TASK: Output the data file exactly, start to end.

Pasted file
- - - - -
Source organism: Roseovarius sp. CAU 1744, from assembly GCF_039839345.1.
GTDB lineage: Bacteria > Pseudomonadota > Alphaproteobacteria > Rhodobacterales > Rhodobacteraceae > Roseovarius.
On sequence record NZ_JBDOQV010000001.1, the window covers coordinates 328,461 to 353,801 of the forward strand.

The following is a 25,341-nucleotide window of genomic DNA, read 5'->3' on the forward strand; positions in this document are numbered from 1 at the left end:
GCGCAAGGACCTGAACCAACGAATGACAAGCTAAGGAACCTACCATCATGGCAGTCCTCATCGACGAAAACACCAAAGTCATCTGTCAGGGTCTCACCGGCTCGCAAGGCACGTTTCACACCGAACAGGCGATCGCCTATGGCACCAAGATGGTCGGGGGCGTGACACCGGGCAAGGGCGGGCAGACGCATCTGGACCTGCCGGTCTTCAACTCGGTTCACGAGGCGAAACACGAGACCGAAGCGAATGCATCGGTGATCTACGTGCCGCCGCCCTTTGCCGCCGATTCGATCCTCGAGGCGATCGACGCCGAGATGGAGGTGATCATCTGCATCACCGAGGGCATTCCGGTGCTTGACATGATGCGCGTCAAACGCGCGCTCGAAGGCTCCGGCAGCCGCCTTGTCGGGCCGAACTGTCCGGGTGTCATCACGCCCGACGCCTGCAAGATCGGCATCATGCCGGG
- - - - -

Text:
Source organism: Roseovarius sp. CAU 1744, from assembly GCF_039839345.1.
GTDB lineage: Bacteria > Pseudomonadota > Alphaproteobacteria > Rhodobacterales > Rhodobacteraceae > Roseovarius.
On sequence record NZ_JBDOQV010000001.1, the window covers coordinates 328,461 to 353,801 of the forward strand.

The following is a 25,341-nucleotide window of genomic DNA, read 5'->3' on the forward strand; positions in this document are numbered from 1 at the left end:
GCGCAAGGACCTGAACCAACGAATGACAAGCTAAGGAACCTACCATCATGGCAGTCCTCATCGACGAAAACACCAAAGTCATCTGTCAGGGTCTCACCGGCTCGCAAGGCACGTTTCACACCGAACAGGCGATCGCCTATGGCACCAAGATGGTCGGGGGCGTGACACCGGGCAAGGGCGGGCAGACGCATCTGGACCTGCCGGTCTTCAACTCGGTTCACGAGGCGAAACACGAGACCGAAGCGAATGCATCGGTGATCTACGTGCCGCCGCCCTTTGCCGCCGATTCGATCCTCGAGGCGATCGACGCCGAGATGGAGGTGATCATCTGCATCACCGAGGGCATTCCGGTGCTTGACATGATGCGCGTCAAACGCGCGCTCGAAGGCTCCGGCAGCCGCCTTGTCGGGCCGAACTGTCCGGGTGTCATCACGCCCGACGCCTGCAAGATCGGCATCATGCCGGG